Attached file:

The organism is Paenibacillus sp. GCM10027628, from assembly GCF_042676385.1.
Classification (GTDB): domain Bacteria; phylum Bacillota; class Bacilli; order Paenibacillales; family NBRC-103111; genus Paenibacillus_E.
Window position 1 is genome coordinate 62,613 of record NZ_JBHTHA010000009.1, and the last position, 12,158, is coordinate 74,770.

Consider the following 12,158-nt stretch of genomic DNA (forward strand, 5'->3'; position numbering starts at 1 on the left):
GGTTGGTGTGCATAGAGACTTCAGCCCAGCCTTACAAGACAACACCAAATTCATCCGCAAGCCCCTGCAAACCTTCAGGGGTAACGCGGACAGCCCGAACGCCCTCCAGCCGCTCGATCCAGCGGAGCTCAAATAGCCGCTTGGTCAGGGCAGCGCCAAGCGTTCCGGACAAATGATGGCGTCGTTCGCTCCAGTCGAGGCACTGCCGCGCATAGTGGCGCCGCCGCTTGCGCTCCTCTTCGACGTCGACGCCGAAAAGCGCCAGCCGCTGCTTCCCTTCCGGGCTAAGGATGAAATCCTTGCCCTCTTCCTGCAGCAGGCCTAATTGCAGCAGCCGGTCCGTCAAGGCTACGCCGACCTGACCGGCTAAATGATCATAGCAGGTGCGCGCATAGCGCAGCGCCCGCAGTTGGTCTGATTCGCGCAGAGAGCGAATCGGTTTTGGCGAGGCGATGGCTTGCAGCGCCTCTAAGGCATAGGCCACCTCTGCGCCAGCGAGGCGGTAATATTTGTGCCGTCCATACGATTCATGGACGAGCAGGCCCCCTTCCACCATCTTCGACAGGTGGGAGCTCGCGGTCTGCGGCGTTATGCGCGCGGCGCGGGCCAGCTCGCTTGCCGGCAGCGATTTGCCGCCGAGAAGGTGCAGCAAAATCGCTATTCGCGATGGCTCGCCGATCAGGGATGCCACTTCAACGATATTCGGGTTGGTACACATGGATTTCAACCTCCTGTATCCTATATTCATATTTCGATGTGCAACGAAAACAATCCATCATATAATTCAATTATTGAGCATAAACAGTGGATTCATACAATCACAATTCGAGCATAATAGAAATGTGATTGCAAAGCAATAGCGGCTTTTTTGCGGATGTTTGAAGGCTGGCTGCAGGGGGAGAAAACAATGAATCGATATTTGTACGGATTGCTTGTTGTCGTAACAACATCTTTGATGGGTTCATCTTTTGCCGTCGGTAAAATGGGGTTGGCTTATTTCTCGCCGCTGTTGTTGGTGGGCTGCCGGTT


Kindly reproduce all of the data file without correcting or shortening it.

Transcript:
The organism is Paenibacillus sp. GCM10027628, from assembly GCF_042676385.1.
Classification (GTDB): domain Bacteria; phylum Bacillota; class Bacilli; order Paenibacillales; family NBRC-103111; genus Paenibacillus_E.
Window position 1 is genome coordinate 62,613 of record NZ_JBHTHA010000009.1, and the last position, 12,158, is coordinate 74,770.

Consider the following 12,158-nt stretch of genomic DNA (forward strand, 5'->3'; position numbering starts at 1 on the left):
GGTTGGTGTGCATAGAGACTTCAGCCCAGCCTTACAAGACAACACCAAATTCATCCGCAAGCCCCTGCAAACCTTCAGGGGTAACGCGGACAGCCCGAACGCCCTCCAGCCGCTCGATCCAGCGGAGCTCAAATAGCCGCTTGGTCAGGGCAGCGCCAAGCGTTCCGGACAAATGATGGCGTCGTTCGCTCCAGTCGAGGCACTGCCGCGCATAGTGGCGCCGCCGCTTGCGCTCCTCTTCGACGTCGACGCCGAAAAGCGCCAGCCGCTGCTTCCCTTCCGGGCTAAGGATGAAATCCTTGCCCTCTTCCTGCAGCAGGCCTAATTGCAGCAGCCGGTCCGTCAAGGCTACGCCGACCTGACCGGCTAAATGATCATAGCAGGTGCGCGCATAGCGCAGCGCCCGCAGTTGGTCTGATTCGCGCAGAGAGCGAATCGGTTTTGGCGAGGCGATGGCTTGCAGCGCCTCTAAGGCATAGGCCACCTCTGCGCCAGCGAGGCGGTAATATTTGTGCCGTCCATACGATTCATGGACGAGCAGGCCCCCTTCCACCATCTTCGACAGGTGGGAGCTCGCGGTCTGCGGCGTTATGCGCGCGGCGCGGGCCAGCTCGCTTGCCGGCAGCGATTTGCCGCCGAGAAGGTGCAGCAAAATCGCTATTCGCGATGGCTCGCCGATCAGGGATGCCACTTCAACGATATTCGGGTTGGTACACATGGATTTCAACCTCCTGTATCCTATATTCATATTTCGATGTGCAACGAAAACAATCCATCATATAATTCAATTATTGAGCATAAACAGTGGATTCATACAATCACAATTCGAGCATAATAGAAATGTGATTGCAAAGCAATAGCGGCTTTTTTGCGGATGTTTGAAGGCTGGCTGCAGGGGGAGAAAACAATGAATCGATATTTGTACGGATTGCTTGTTGTCGTAACAACATCTTTGATGGGTTCATCTTTTGCCGTCGGTAAAATGGGGTTGGCTTATTTCTCGCCGCTGTTGTTGGTGGGCTGCCGGTT